The Minister for Agriculture, Simon Coveney has said that he has no plans to introduce mandatory EID tagging for bovine animals.

He said this was due to the additional costs to herd keepers.

However, he said the Department will keep the position under review in the context of consultation with all the stakeholders and developments at EU level.

The Ministers comments come as the Irish Co-Operative Society recently called on the Department of Agriculture to introduce mandatory electronic tagging (EID) of cattle in Ireland.

ICOS is proposing a duel tagging system which it says will cost no more than €1 more per tag.

Current EU regulations as regards electronic identification of bovine animals and labelling of beef provides for the introduction of electronic bovine identification on a voluntary basis.

Under this legislation, Member States are obliged to have facilities in place to provide for the use of electronic identifiers (electronic tags or electronic bolus) as an official means of identification with effect from July 18, 2019.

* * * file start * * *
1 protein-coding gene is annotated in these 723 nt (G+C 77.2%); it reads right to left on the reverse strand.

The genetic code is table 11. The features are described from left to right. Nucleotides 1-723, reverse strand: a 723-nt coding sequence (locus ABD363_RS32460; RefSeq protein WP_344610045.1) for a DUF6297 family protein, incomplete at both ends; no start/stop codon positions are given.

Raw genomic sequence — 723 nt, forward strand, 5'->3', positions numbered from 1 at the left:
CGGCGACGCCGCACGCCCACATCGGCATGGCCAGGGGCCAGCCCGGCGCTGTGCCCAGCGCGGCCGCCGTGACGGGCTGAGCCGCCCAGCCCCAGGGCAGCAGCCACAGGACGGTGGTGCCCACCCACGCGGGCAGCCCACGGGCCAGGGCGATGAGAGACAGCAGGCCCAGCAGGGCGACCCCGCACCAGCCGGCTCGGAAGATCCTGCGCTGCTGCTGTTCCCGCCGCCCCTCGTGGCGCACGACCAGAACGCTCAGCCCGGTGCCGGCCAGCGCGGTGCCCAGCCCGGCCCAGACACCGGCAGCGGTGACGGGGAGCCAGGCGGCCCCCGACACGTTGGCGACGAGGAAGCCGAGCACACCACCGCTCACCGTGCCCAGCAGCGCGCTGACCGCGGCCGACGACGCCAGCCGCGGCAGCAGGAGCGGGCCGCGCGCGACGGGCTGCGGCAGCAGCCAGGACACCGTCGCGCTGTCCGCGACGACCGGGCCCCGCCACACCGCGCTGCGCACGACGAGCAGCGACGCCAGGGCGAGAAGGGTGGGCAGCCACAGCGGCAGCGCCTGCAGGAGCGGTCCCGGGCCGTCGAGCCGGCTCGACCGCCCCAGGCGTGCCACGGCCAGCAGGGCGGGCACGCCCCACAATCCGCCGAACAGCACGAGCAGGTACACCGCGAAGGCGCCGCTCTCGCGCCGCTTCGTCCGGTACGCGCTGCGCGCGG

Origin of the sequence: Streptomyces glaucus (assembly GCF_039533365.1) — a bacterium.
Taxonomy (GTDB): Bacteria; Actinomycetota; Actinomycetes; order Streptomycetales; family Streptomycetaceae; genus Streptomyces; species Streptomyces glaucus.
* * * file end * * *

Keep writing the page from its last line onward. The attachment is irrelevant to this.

The Minister said that his Department will facilitate the introduction of electronic identification (EID) of bovines in accordance with the requirements of the aforementioned EU Regulation.

However, he said there are no provisions in the Regulation in relation to the mandatory introduction of electronic identification of bovines in advance of July 18, 2019.

The Department already provides for the use of EID tags in the current contract for the supply of bovine tags on a voluntary basis.

Minister Coveney has said that there is very low demand (approximately 1% of herd keepers) for cattle EID tags at present which cost an additional €1 per animal. The cost of an EID reader is also significant, he said.